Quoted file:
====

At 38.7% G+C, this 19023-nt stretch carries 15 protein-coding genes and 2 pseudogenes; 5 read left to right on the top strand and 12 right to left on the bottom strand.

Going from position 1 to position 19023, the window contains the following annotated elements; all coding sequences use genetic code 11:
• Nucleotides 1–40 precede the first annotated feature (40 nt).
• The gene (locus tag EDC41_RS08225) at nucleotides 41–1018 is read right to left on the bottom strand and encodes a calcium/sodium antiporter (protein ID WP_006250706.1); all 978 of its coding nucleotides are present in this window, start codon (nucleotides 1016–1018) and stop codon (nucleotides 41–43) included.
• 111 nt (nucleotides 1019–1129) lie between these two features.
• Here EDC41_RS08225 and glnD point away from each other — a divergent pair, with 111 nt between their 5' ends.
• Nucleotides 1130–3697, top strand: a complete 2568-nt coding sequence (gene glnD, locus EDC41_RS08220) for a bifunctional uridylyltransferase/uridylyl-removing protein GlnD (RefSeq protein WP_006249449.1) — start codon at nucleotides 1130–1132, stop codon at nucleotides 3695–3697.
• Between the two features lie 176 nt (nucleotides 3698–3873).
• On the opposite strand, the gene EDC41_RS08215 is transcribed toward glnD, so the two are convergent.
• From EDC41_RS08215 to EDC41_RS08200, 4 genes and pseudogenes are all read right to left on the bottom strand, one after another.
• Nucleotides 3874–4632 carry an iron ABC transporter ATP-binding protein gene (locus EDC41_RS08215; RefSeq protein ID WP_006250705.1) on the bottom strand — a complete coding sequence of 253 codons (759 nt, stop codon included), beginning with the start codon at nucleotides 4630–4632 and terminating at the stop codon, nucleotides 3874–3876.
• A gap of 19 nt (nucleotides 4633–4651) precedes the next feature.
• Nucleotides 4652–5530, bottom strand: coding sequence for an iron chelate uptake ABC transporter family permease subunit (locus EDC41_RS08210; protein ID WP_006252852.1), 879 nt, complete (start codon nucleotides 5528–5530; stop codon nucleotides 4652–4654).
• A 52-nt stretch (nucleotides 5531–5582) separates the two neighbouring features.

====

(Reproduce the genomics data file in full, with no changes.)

At 38.7% G+C, this 19023-nt stretch carries 15 protein-coding genes and 2 pseudogenes; 5 read left to right on the top strand and 12 right to left on the bottom strand.

Going from position 1 to position 19023, the window contains the following annotated elements; all coding sequences use genetic code 11:
• Nucleotides 1–40 precede the first annotated feature (40 nt).
• The gene (locus tag EDC41_RS08225) at nucleotides 41–1018 is read right to left on the bottom strand and encodes a calcium/sodium antiporter (protein ID WP_006250706.1); all 978 of its coding nucleotides are present in this window, start codon (nucleotides 1016–1018) and stop codon (nucleotides 41–43) included.
• 111 nt (nucleotides 1019–1129) lie between these two features.
• Here EDC41_RS08225 and glnD point away from each other — a divergent pair, with 111 nt between their 5' ends.
• Nucleotides 1130–3697, top strand: a complete 2568-nt coding sequence (gene glnD, locus EDC41_RS08220) for a bifunctional uridylyltransferase/uridylyl-removing protein GlnD (RefSeq protein WP_006249449.1) — start codon at nucleotides 1130–1132, stop codon at nucleotides 3695–3697.
• Between the two features lie 176 nt (nucleotides 3698–3873).
• On the opposite strand, the gene EDC41_RS08215 is transcribed toward glnD, so the two are convergent.
• From EDC41_RS08215 to EDC41_RS08200, 4 genes and pseudogenes are all read right to left on the bottom strand, one after another.
• Nucleotides 3874–4632 carry an iron ABC transporter ATP-binding protein gene (locus EDC41_RS08215; RefSeq protein ID WP_006250705.1) on the bottom strand — a complete coding sequence of 253 codons (759 nt, stop codon included), beginning with the start codon at nucleotides 4630–4632 and terminating at the stop codon, nucleotides 3874–3876.
• A gap of 19 nt (nucleotides 4633–4651) precedes the next feature.
• Nucleotides 4652–5530, bottom strand: coding sequence for an iron chelate uptake ABC transporter family permease subunit (locus EDC41_RS08210; protein ID WP_006252852.1), 879 nt, complete (start codon nucleotides 5528–5530; stop codon nucleotides 4652–4654).
• A 52-nt stretch (nucleotides 5531–5582) separates the two neighbouring features.